Banana Ball:

A sliced shot that has a flight pattern shaped liked a banana

Baseball Grip:

A grip in which all ten fingers are placed on the grip of the club. (Bob Rosburg was a very successful player who used a baseball grip).

Bent Grass:

Type of grass, characterized by thin blades, found on most courses with varying seasonal climates.

Bermuda Grass:

Type of grass found on most courses located in warmer or tropical climates. Characterized by thick blades and "grainy" surface.


A match in which one player plays against the better ball of two other players or the best ball of three other players.


A score of one under par for a hole.


When the ball stops, rather than rolls, when it lands.

Bladed Shot:

Often referred to as a "skulled" shot, it occurs when the top half of the ball is struck with the bottom portion of an iron, resulting a low-running shot. (She bladed her approach shot but the ball ran onto the green and set up her putt for a birdie.)


A shot made from a bunker.


Shot that goes straight right.


The act of raising and lowering (or lowering and raising) the swing center in the course of the swing. (Because of an inconsistent knee flex in her swing, her bobbing led to inconsistent ball striking).


This means to take one shot more than par for a hole. A double bogey is two shots more, a triple bogey is three shots more, and so on. For example a 6 on a par 5 is a bogey. Note the British used to term bogey as par.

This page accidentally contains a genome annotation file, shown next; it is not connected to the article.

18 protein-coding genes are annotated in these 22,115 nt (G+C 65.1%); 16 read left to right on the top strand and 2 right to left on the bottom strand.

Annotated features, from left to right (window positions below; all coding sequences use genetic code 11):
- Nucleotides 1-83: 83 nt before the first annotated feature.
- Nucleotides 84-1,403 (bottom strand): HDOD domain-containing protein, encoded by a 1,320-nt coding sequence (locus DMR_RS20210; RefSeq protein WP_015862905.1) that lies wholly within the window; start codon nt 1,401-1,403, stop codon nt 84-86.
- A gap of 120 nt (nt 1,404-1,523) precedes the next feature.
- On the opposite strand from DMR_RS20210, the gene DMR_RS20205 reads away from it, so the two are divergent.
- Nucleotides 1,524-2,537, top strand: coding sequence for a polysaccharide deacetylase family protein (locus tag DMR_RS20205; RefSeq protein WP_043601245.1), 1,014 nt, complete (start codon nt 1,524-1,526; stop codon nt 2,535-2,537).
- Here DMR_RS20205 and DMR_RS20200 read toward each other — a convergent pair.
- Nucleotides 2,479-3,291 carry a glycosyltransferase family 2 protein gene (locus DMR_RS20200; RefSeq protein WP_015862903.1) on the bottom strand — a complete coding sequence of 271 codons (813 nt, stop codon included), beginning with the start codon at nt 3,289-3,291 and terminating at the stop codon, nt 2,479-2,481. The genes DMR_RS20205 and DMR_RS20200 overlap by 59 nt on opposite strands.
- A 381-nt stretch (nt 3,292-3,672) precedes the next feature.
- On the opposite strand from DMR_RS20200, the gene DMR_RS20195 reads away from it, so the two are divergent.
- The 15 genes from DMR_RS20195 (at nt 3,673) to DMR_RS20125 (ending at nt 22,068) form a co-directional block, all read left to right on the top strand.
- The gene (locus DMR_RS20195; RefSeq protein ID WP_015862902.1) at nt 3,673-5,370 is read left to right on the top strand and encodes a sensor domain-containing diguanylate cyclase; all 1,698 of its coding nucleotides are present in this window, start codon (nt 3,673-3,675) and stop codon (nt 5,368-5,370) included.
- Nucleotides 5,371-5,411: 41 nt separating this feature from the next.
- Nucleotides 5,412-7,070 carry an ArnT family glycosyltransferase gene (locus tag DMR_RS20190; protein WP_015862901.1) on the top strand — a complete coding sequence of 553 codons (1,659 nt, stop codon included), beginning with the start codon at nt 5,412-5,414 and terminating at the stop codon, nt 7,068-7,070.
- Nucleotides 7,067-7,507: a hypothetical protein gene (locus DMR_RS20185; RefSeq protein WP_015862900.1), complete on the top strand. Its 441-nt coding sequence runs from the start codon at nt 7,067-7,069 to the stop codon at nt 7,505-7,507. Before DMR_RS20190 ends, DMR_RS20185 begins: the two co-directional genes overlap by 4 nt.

A term referring to how much break will need to be anticipated when lining up a putt.


The position of the wrists at the top of the backswing in which the top wrist is bent slightly inward. (For many years, Tom Weiskopf had a bowed wrist at the top of his backswing).


The curve the ball makes as it rolls toward the hole on the green. Also is a reference to the slope of the green.

British Open:

Golf championship in Britain that is run by the Royal and Ancient Golf Club of St. Andrews. It is one of the majors.

Bump And Run:

A style of golf shot that is most commonly used on traditional British-style courses. With a bump and run shot the golfers aims well short of the intended target and allows for substantial roll to his shot after its initial landing. The majority of American style courses are designed with "Target" golf shots in mind; ones that allow for higher ball flights and less roll.